Reading this, I’m still not sure whether it contributes anything, but I guess the main point is that good and harm in this case should probably be judged in a wide context, rather than a sort of game-theoretical abstraction.

  4. Hi Don – I’ve come across the movement’s website, too, and also once on Venice Beach I met the guy behind “Save the Planet, Kill Yourself”. I’ve also seen this line of thinking thrown at environmentalists (often smugly) as a reductio of the very idea that we ought to take steps toward living lighter on the planet.

    There are a couple reasons I think environmentalism doesn’t have this suicidal consequence. One is that there is a perfectly good anthropocentric basis for caring about the environment—it’s where we live!—and insofar as one’s environmentalism stems from it, one takes human life to be valuable. A second reason is what you point out: only by staying alive are we able to make any positive contributions.

    I’m a little shy of the idea that the environment has non-anthropocentric value. Not that I think humans are the only valuable thing, but it seems to me that there’s an ecumenical advantage in sticking to an anthropocentric position—even the most conservative mindset should be able to take on an anthropocentric environmentalism. By contrast, if your position depends on talking about what’s good for Gaia, you’re going to reach a much narrower segment of the public.

  5. Adam – I see what you mean. I think you’re right, it comes down to the question about whether there are limits to how much good you are required to strive for, whether there is a line representing what is required from what is supererogatory. I think that question is a little orthogonal from consequentialism/deontology, though, and is really more of a metaethical question. For example, I think the Susan Wolf “Moral Saints” argument is independent of such considerations (or, if anything, is consequentialist).

    It would also follow from the claim that there are reasons (values) independent of moral ones (prudential, aesthetic, etc.) plus the claim that moral reasons do not always trump other reasons. I think each of these is extremely plausible.

  6. As a tactic, I’d agree that you’ll get better traction focusing on the anthropocentric viewpoint. I think that my “wide context” point applies here too, though: it seems to be gradually sinking in to people’s consciousness that the wisest anthropocentricity is to “take care of Gaia”. (Evangelist Christians are calling it “creation care”.)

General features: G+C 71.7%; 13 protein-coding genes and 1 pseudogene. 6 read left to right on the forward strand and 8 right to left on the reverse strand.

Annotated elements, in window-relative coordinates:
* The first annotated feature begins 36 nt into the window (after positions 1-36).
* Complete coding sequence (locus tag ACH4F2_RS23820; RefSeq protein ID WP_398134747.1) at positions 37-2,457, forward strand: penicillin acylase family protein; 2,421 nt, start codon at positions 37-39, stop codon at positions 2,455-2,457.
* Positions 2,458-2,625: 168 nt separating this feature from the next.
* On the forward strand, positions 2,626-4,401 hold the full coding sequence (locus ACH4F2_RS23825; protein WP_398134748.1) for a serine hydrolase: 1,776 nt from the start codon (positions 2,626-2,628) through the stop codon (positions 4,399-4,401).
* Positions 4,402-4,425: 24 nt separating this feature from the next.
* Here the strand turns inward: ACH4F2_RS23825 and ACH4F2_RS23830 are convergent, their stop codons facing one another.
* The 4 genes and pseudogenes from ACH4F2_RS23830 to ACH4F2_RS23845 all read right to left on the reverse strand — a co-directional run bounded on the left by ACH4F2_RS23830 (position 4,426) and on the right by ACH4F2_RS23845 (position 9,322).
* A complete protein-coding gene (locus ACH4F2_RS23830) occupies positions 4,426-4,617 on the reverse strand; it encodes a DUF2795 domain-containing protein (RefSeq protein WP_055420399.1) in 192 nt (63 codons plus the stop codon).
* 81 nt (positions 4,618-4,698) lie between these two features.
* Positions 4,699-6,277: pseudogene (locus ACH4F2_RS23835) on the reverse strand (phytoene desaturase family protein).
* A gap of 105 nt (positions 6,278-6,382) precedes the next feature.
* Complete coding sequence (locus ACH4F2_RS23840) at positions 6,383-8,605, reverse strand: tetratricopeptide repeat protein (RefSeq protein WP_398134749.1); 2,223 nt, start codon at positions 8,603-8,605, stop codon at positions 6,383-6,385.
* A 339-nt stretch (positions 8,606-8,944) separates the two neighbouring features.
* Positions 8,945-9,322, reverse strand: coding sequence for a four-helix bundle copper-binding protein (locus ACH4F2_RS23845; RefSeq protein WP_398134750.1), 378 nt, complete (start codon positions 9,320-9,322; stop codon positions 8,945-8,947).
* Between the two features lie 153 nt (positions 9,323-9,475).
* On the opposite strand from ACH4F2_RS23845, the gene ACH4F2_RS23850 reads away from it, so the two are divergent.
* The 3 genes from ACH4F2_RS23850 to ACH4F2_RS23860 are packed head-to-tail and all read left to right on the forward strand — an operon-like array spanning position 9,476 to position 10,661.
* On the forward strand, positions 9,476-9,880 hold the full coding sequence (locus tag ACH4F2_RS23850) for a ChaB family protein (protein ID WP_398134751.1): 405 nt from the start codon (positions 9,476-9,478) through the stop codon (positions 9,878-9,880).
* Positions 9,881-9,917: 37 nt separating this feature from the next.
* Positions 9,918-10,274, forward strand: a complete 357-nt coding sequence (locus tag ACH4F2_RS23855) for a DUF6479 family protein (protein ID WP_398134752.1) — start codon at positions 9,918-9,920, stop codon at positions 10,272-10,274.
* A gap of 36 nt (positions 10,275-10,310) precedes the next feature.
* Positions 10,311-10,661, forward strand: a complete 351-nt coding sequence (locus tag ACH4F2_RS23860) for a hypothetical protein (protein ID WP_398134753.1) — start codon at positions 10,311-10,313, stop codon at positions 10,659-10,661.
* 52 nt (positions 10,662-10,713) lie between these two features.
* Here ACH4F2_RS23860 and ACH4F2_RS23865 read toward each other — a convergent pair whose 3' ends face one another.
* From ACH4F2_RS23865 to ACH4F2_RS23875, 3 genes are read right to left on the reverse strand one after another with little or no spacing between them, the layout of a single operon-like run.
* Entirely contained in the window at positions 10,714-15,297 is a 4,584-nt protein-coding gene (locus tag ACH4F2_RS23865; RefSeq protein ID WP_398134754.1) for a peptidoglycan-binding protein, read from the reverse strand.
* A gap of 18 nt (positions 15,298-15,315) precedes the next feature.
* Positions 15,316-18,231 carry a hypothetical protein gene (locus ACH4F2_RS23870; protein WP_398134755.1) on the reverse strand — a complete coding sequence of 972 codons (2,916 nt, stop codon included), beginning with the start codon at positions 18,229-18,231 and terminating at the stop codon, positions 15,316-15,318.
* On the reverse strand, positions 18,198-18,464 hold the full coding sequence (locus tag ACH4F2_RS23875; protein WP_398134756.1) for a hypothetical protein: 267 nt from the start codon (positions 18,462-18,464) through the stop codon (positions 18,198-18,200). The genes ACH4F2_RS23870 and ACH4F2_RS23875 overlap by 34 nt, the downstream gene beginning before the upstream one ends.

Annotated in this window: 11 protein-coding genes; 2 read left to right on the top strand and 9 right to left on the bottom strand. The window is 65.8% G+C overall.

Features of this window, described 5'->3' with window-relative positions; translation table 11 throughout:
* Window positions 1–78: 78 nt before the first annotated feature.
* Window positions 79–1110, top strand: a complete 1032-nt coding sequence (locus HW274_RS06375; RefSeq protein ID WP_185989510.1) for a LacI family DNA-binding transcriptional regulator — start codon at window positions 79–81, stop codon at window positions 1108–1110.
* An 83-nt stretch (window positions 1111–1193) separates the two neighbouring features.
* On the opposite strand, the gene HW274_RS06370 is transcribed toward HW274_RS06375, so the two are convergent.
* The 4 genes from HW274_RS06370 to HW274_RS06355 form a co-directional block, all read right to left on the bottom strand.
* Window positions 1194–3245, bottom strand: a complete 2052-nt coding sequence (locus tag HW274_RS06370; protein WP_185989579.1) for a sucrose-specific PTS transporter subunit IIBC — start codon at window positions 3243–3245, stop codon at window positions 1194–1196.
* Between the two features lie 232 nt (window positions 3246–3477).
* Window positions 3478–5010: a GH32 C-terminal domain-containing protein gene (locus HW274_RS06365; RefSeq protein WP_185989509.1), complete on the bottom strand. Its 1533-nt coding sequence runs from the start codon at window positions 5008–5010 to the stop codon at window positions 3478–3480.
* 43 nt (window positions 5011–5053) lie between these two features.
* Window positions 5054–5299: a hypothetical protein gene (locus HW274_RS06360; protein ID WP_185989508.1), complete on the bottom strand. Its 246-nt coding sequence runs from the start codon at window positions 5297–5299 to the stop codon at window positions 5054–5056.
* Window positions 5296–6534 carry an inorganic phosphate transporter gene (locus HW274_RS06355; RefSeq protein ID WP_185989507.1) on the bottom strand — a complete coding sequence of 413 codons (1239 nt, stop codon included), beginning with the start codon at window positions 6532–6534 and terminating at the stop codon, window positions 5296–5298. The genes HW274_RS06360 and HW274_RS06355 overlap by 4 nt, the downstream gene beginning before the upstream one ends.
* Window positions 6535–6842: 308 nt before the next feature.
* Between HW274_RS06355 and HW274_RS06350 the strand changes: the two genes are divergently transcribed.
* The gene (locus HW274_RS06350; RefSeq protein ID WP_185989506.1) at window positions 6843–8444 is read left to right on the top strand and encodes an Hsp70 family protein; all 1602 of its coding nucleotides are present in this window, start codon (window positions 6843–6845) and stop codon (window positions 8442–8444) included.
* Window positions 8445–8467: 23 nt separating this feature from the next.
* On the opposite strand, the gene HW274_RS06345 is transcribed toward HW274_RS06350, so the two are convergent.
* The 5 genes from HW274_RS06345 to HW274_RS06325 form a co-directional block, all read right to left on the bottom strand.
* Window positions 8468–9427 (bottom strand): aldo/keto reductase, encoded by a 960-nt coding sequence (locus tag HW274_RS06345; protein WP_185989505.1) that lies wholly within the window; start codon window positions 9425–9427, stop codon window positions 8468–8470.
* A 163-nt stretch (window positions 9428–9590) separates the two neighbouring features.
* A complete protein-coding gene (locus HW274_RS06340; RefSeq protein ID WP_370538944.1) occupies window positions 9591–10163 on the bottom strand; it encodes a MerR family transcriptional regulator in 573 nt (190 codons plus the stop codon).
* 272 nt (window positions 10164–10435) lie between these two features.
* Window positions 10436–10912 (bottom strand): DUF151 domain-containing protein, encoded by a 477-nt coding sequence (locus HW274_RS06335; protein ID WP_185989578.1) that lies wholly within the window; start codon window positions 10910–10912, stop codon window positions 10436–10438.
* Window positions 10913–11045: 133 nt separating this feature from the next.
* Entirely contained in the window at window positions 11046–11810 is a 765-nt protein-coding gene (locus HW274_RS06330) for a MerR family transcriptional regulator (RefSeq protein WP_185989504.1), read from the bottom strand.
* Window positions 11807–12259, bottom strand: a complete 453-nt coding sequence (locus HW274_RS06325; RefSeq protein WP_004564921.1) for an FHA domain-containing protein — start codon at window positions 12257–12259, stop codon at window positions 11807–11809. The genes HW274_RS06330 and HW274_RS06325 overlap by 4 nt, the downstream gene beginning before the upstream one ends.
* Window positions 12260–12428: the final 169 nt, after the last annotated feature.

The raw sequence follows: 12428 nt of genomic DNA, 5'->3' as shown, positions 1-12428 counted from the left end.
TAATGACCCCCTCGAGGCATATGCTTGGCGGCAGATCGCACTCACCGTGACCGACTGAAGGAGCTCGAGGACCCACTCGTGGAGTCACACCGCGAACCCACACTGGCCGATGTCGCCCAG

“The environment” has been around a lot longer than humans have, and will be around for a long time to come — but if we change it to be hostile to our survival, we may not be around for much longer. It’s definitely to our interest to learn to work with Gaia, rather than against her. For that reason, I think anthropocentric value is a part of “non-anthropocentric value”.

  7. The beverages have one or more of calories, anti-oxidants, stimulants which have different roles to play in survival and well-being [or non well-being]. Not taking calories from beverages probably means those calories are coming from some food, and then it boils down to that comparison. One would need to separate the hydrating component of beverages to compare with water. One would also need to know the quantity of these beverages consumed to understand whether they are hurtful [e.g too much beer damages liver] and how one should trade off longer but unhappier life over shorter but happier life and things like that. So it is difficult to separate and there would be no universal agreement on this. The real issue about such debates is that reductive science cannot really answer these questions satisfactorily. Because we are wholistic beings living in a wholistic complex ecosystem, only our inner compass of morality based on our understanding of the world as we experience it can guide us in making the choices we make and this will be different for different individuals because we are not all the same. If logic is the only basis of making a decision, then no decisions can be made because every choice will appear to be equal to the others, some non logical aspects [emotion/morality] are required to make decisions [otherwise they are random choices]. Moral position cannot be explained/justified with logic.
    What is problematic is the title “why bottled water is good for the environment”. The more appropriate title should have been “when bottled water may be a better choice for the good of the environment” to convey that in some situations, the choice of bottled water may be better over something else, which allows for the possibility that the choice of bottled water is worse over something else as well.